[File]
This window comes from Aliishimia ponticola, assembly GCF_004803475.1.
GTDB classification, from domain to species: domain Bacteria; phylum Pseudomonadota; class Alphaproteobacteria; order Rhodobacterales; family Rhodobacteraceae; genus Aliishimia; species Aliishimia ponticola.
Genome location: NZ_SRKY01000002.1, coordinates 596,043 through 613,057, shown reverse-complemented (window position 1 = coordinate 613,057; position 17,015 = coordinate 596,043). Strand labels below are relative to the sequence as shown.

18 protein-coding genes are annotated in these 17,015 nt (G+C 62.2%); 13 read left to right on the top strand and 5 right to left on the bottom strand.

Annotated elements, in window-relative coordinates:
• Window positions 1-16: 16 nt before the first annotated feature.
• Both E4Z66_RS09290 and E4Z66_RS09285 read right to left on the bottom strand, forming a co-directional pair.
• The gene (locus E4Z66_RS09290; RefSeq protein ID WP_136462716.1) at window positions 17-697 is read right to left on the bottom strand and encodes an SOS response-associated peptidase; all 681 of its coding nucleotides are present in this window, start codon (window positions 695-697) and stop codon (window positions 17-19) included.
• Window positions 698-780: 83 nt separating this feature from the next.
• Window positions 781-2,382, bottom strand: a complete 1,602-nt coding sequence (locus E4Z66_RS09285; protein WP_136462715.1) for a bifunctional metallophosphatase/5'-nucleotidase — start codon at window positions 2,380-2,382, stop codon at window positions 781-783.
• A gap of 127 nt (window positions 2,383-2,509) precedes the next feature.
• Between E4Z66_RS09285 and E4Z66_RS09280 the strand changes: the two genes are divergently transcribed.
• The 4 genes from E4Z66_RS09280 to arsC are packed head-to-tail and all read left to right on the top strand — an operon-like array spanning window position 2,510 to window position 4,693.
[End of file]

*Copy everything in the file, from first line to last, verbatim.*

This window comes from Aliishimia ponticola, assembly GCF_004803475.1.
GTDB classification, from domain to species: domain Bacteria; phylum Pseudomonadota; class Alphaproteobacteria; order Rhodobacterales; family Rhodobacteraceae; genus Aliishimia; species Aliishimia ponticola.
Genome location: NZ_SRKY01000002.1, coordinates 596,043 through 613,057, shown reverse-complemented (window position 1 = coordinate 613,057; position 17,015 = coordinate 596,043). Strand labels below are relative to the sequence as shown.

18 protein-coding genes are annotated in these 17,015 nt (G+C 62.2%); 13 read left to right on the top strand and 5 right to left on the bottom strand.

Annotated elements, in window-relative coordinates:
• Window positions 1-16: 16 nt before the first annotated feature.
• Both E4Z66_RS09290 and E4Z66_RS09285 read right to left on the bottom strand, forming a co-directional pair.
• The gene (locus E4Z66_RS09290; RefSeq protein ID WP_136462716.1) at window positions 17-697 is read right to left on the bottom strand and encodes an SOS response-associated peptidase; all 681 of its coding nucleotides are present in this window, start codon (window positions 695-697) and stop codon (window positions 17-19) included.
• Window positions 698-780: 83 nt separating this feature from the next.
• Window positions 781-2,382, bottom strand: a complete 1,602-nt coding sequence (locus E4Z66_RS09285; protein WP_136462715.1) for a bifunctional metallophosphatase/5'-nucleotidase — start codon at window positions 2,380-2,382, stop codon at window positions 781-783.
• A gap of 127 nt (window positions 2,383-2,509) precedes the next feature.
• Between E4Z66_RS09285 and E4Z66_RS09280 the strand changes: the two genes are divergently transcribed.
• The 4 genes from E4Z66_RS09280 to arsC are packed head-to-tail and all read left to right on the top strand — an operon-like array spanning window position 2,510 to window position 4,693.